Taking vitamin B supplements might help to reduce your risk of a stroke, according to new evidence published today in the journal Neurology.
The study by researchers at Zhengzhou University in China reviewed 14 clinical trials and found that Vitamin B lowered the risk of stroke overall by seven percent.
However, taking the supplements did not appear to affect the severity of the strokes or the risk of death from a stroke, according to the review.
"Previous studies have conflicting findings regarding the use of vitamin B supplements and stroke or heart attack," the author, Xu Yuming, said. "Some studies have even suggested that the supplements may increase the risk of these events."}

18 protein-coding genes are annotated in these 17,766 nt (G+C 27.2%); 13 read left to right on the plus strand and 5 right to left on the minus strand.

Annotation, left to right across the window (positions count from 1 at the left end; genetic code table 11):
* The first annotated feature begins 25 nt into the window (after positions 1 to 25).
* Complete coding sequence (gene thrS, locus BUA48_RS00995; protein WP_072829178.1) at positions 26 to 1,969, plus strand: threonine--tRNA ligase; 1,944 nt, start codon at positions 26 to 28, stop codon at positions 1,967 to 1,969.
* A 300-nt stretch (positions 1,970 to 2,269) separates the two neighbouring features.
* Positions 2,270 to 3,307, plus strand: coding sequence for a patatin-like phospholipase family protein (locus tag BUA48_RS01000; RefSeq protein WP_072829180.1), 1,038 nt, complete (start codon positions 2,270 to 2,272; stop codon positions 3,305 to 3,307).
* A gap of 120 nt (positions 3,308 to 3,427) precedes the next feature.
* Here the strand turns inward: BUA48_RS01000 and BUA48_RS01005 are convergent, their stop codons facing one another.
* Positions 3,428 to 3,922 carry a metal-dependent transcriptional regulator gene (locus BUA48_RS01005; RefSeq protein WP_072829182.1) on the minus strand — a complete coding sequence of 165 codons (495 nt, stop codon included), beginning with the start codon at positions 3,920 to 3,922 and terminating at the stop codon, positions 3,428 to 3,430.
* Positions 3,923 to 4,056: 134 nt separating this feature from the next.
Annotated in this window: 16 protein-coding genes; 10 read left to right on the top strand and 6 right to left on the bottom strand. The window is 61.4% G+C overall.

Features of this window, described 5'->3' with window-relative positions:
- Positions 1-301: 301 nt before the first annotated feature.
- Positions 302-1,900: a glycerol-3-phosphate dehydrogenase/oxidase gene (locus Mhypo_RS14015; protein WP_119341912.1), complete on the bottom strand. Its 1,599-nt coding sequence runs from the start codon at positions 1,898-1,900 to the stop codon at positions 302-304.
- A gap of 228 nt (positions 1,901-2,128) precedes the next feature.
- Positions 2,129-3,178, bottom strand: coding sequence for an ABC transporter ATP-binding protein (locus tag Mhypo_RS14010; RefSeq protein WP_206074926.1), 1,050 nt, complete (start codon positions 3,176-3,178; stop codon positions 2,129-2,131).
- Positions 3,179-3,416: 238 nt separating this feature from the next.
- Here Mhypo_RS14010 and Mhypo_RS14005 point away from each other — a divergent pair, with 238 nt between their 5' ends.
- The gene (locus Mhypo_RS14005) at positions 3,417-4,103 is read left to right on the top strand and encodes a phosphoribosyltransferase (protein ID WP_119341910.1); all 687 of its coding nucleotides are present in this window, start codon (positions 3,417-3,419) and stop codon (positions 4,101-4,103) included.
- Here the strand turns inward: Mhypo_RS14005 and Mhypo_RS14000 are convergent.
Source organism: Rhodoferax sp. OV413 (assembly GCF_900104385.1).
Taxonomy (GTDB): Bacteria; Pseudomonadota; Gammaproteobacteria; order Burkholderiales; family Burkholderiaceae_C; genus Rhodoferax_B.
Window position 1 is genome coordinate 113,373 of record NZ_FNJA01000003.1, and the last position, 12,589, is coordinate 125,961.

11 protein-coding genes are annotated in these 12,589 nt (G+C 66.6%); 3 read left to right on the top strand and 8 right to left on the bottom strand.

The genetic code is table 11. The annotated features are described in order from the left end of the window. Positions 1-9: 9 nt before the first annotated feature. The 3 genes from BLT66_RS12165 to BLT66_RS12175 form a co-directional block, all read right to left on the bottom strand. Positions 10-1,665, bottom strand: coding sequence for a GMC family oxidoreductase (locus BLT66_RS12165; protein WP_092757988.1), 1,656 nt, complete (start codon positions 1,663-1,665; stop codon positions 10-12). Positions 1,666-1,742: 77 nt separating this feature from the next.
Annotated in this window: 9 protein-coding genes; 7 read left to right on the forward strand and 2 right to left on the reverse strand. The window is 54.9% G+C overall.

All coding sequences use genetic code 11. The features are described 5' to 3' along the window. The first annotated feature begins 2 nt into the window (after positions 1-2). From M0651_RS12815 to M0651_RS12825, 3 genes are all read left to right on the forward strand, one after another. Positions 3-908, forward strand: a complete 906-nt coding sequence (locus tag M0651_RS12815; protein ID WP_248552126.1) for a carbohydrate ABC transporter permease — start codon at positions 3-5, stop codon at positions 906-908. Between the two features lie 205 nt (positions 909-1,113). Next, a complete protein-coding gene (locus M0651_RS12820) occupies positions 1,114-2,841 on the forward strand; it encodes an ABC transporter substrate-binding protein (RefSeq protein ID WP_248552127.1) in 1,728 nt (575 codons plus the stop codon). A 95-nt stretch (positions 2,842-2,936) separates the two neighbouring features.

The results were published in the online issue of Neurology, the medical journal of the American Academy of Neurology.
The studies compared B vitamin use with a placebo or a very low dose of B vitamin. The 54,913 participants, who were followed for at least six months, had 2,471 strokes during the studies.
All of the studies showed some benefit of taking vitamin B.
Folic acid, a supplemental form of folate or vitamin B9 that is often found in fortified cereals, appeared to reduce the effect of vitamin B. Researchers did not find a reduction in stroke risk for vitamin B12.
"Based on our results, the ability of vitamin B to reduce stroke risk may be influenced by a number of other factors such as the body's absorption rate, the amount of folic acid or vitamin B12 concentration in the blood, and whether a person has kidney disease or high blood pressure," Yuming said. "Before you begin taking any supplements, you should always talk to your doctor."